Public meeting planned for US 93 project in Wickenburg

Public encouraged to attend and receive updates on final plans
PHOENIX – The Arizona Department of Transportation will host a public meeting to present final design plans for an upcoming project that will improve traffic flow on US 93 between SR 89 and Tegner Street in Wickenburg.

The public meeting, which will be held from 6 to 8 p.m. Tuesday, March 5, at the Wickenburg Community Center on 160 N. Valentine St., will present project information and give the public opportunities to provide comments.

The project includes widening US 93 to two lanes in each direction, constructing raised center medians and constructing frontage roads and roundabouts at Rincon, Cope, Vulture Mine and Scenic Loop roads, and at State Route 89.

Construction is currently scheduled for fiscal year 2020.

Residents, business owners and other stakeholders are encouraged to attend the meeting, learn more about the project and submit comments. Representatives from the ADOT study team will be available to answer questions.

If you cannot attend the meeting, there are other ways to submit comments:

  • Phone: 855.712.8530
  • Online: Visit and select Projects from the drop-down menu
  • Mail written comments or questions to:
    ADOT Communications
    1109 Commerce Drive
    Prescott, AZ 86301
    Attn: Deborrah Miller

All comments must be received by April 5 to be included in the public record.

For more information on this and other US 93 projects,

March is National Ladder Safety Month

Every year more than 100 workers are fatally injured and thousands suffer disabling injuries in ladder-related incidents. In March, the American Ladder Institute is sponsoring its annual National Ladder Safety Month to promote ladder safety at work and home. OSHA will be participating in two symposiums on March 13 in Houston, Texas, (register to attend in person or via live webcast) and March 19 in Arlington, Texas, (register to attend in person or via live webcast).

OSHA Urges Employers to Prevent Worker Exposure to Carbon Monoxide

OSHA is reminding employers to take necessary precautions to protect workers from the potentially fatal effects of carbon monoxide exposure. Every year, workers die from carbon monoxide poisoning, usually while using fuel-burning equipment, tools, compressors and pumps, gas-powered forklifts, and other devices in buildings or semi-enclosed spaces without adequate ventilation. To reduce the risk of exposure, employers should install an effective ventilation system, use carbon monoxide detectors, and take other precautions as described in OSHA’s Carbon Monoxide Fact Sheet. Other OSHA resources include videos (in English and Spanish), QuickCards (in English and Spanish), and a fact sheet on portable generator safety.

Sixth Annual National Stand-Down to Prevent Falls: May 6-10, 2019

OSHA and its partners will host events throughout the country in honor of the sixth annual National Safety Stand-Down to Prevent Falls in Construction May 6-10, 2019. Employers and workers will pause to talk about fall hazards, OSHA compliance, and industry best practices to prevent falls. The 2019 poster is now available on OSHA’s publications page.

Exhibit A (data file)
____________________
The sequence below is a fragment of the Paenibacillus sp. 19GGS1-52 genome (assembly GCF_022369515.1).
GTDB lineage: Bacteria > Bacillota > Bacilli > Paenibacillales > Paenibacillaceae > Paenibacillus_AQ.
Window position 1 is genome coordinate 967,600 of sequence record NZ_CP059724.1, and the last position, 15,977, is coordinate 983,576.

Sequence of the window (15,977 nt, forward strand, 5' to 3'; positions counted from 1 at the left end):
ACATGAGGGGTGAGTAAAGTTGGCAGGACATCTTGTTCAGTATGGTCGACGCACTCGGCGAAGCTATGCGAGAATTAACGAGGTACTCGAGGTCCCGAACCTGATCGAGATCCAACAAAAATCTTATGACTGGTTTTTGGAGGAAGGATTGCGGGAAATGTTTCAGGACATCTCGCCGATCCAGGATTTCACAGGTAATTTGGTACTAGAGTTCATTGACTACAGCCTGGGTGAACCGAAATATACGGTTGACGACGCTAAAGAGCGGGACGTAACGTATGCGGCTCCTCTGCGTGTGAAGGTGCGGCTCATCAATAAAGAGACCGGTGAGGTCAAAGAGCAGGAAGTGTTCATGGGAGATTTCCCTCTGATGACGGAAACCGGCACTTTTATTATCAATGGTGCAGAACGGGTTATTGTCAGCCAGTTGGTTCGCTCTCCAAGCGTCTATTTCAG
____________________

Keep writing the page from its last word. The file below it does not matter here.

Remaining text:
Reporting 2018 Injury and Illness Data

March 2, 2019, is the deadline for electronically reporting your OSHA Form 300A data for calendar year 2018. Collection will begin January 2, 2019.

OSHA published a Final Rule to amend its recordkeeping regulation to remove the requirement to electronically submit to OSHA information from the OSHA Form 300 (Log of Work-Related Injuries and Illnesses) and OSHA Form 301 (Injury and Illness Incident Report) for establishments with 250 or more employees that are required to routinely keep injury and illness records. Covered establishments are only required to electronically submit information from the OSHA Form 300A (Summary of Work-Related Injuries and Illnesses). The requirement to keep and maintain OSHA Forms 300, 300A, and 301 for five years is not changed by this Final Rule.

Remember, not all establishments are covered by this requirement. To review which establishments need to provide their data, click here.

OSHA delays enforcement of crane operator documentation requirements for ‘good faith’ employers

Employers who make “good faith efforts” to document their evaluations of crane operators have an additional 60 days to comply with OSHA’s Cranes and Derricks in Construction: Operator Certification Extension, according to a Feb. 7 enforcement memorandum from the agency. Continue Reading»

Bulletin Addresses Safety for Workers Wearing Devices Containing Lithium Batteries

new OSHA bulletin addresses hazards associated with small, wearable devices powered by lithium batteries, such as body cameras. If these devices are damaged or defective, they may catch fire or explode. Employers should ensure that workers are trained to properly use, store, and charge these devices; identify, remove, and properly dispose of damaged or defective devices and batteries; and provide information on their health and physical hazards.

A lithium battery-powered body camera.